How to Spend Time Alone
There is privately alone, and then there is publicly alone. To be privately alone can be difficult, because wherever we go, there we are, yammering away at ourselves. “Unless a person has a lot of psychological tools at her disposal, the mind is not a pleasant place to inhabit,” says Germer. “We have evolved for survival, not happiness, and thus we have a natural tendency to focus on the negative.” When the brain is at rest, he adds, it tends to get busy revealing problems from the past and anticipating problems to come. Once we scanned for predators and poisons; now we fret over the unemployment stats and what our mother-in-law had the nerve to say at dinner.
Germer recommends mindfulness, a practice that sounds esoteric but simply means focusing on what’s around you instead of the chatter in your head. When we pay attention to our senses, he says, we can appreciate the color, the texture, and the fragrance of a velvety red rose without thinking, Roses. Valentine’s Day. Why doesn’t anyone send me flowers? Because I’m fundamentally unlovable, that’s why!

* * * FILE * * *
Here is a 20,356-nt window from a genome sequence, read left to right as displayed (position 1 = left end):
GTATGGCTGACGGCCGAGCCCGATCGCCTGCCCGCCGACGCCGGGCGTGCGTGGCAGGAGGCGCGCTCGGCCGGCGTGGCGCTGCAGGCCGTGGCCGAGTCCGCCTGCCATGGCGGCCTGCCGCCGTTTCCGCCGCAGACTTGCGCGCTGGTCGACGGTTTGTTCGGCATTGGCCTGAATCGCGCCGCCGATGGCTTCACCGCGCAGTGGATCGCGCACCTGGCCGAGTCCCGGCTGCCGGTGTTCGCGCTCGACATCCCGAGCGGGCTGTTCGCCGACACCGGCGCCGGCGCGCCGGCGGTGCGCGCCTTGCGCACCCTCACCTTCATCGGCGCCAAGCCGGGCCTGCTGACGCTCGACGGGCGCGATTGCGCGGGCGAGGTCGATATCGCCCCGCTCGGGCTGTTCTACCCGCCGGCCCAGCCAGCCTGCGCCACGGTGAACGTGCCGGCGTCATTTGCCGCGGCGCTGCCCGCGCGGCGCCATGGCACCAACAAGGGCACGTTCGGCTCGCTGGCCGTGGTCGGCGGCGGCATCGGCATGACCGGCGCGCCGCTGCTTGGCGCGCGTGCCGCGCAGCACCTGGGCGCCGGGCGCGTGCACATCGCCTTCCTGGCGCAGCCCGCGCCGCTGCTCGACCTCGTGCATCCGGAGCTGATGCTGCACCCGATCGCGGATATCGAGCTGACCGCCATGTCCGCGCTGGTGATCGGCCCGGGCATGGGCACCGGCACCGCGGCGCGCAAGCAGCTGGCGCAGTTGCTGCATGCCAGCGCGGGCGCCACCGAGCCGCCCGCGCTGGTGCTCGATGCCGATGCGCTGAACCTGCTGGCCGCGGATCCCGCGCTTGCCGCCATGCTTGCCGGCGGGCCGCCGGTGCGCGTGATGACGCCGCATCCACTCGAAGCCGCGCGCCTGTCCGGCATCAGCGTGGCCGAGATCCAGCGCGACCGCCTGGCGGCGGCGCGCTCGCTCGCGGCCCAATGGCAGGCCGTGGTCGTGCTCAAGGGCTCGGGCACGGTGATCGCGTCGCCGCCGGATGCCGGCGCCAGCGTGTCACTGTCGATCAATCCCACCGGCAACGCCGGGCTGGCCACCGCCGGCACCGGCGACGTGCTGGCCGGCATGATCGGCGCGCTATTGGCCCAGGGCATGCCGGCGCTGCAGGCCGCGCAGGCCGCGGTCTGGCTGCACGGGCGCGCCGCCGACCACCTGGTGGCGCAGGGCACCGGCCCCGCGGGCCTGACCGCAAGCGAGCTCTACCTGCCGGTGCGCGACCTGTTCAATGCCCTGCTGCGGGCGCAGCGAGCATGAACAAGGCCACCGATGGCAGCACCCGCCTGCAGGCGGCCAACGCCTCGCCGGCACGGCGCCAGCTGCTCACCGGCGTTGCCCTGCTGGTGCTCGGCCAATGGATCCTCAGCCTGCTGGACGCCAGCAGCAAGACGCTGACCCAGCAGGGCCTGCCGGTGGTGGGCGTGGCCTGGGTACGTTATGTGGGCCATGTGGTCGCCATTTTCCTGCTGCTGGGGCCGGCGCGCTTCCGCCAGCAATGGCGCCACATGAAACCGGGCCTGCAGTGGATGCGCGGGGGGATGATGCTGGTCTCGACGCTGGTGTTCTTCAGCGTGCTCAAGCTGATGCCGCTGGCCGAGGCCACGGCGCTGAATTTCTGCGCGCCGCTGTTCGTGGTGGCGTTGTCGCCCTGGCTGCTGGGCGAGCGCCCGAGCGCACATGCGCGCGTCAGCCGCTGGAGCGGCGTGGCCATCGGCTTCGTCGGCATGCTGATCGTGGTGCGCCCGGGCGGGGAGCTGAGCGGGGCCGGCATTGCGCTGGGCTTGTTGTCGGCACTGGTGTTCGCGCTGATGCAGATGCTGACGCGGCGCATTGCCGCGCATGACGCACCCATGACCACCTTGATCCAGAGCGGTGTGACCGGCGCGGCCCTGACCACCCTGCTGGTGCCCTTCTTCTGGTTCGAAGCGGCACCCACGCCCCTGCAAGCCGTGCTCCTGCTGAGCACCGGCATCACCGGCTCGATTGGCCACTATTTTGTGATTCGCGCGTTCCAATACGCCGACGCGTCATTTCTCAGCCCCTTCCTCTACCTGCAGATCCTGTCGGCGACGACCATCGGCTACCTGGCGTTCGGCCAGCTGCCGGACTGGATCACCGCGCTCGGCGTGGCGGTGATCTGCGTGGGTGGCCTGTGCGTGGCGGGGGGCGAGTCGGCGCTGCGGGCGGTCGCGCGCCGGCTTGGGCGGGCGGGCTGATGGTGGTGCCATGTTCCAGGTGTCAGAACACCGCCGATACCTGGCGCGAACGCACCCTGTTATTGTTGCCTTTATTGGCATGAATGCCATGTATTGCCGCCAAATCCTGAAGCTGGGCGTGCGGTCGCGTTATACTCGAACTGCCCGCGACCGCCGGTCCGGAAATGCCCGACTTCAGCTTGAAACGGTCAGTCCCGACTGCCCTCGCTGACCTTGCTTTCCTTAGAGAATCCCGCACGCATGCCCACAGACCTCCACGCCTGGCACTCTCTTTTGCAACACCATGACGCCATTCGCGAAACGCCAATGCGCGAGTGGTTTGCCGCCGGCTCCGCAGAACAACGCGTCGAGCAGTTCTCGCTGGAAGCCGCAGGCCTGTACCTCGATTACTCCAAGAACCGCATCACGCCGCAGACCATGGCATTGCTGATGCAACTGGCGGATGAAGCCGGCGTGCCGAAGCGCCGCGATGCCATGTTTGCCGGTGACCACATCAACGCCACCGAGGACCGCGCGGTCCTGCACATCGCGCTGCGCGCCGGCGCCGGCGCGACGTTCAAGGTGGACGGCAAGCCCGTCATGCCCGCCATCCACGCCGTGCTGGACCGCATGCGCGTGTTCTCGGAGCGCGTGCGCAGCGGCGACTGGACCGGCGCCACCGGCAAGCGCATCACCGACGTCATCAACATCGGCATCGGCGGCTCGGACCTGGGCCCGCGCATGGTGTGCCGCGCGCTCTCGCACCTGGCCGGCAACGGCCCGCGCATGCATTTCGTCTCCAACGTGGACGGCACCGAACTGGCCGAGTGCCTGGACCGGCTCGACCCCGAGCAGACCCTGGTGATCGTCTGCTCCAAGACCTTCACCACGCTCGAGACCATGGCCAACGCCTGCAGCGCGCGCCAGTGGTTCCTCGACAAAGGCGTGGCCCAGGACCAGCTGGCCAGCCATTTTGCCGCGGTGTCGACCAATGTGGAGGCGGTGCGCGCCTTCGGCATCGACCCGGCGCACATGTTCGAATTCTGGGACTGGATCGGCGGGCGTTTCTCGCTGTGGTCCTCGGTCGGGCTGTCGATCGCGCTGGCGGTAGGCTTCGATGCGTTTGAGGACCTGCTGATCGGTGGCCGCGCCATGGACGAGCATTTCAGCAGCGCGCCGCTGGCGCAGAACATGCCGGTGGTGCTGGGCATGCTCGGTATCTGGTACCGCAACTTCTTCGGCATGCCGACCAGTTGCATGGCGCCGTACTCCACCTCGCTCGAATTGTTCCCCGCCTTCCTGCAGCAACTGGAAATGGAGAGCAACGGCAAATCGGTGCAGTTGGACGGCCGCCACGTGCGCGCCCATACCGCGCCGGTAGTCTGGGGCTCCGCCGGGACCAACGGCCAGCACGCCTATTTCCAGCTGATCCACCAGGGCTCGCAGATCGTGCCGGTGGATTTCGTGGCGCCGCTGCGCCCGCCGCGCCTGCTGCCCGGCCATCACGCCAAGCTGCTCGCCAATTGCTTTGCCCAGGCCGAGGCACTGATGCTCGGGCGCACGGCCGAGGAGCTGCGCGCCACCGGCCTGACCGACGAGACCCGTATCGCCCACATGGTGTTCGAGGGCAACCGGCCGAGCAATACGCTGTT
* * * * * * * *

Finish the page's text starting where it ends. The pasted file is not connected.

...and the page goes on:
Being publicly alone can require a certain amount of bravery, as you know if you’ve ever sat solo in a restaurant and felt floodlit by the pity of fellow diners. (Hey, Miss Lonelyhearts!) However, says Sylvia Boorstein, a psychotherapist and meditation teacher in Marin County, California, and the author of Happiness Is an Inside Job ($14, amazon.com), “if you feel awkward, that’s because you’re telling yourself a story about what other people think. Ask yourself, ‘Is everyone really so remarkably tied up in me?’ Instead of worrying about other people noticing you, try noticing them.” Do they seem content? Worried? Bored? Make up another story.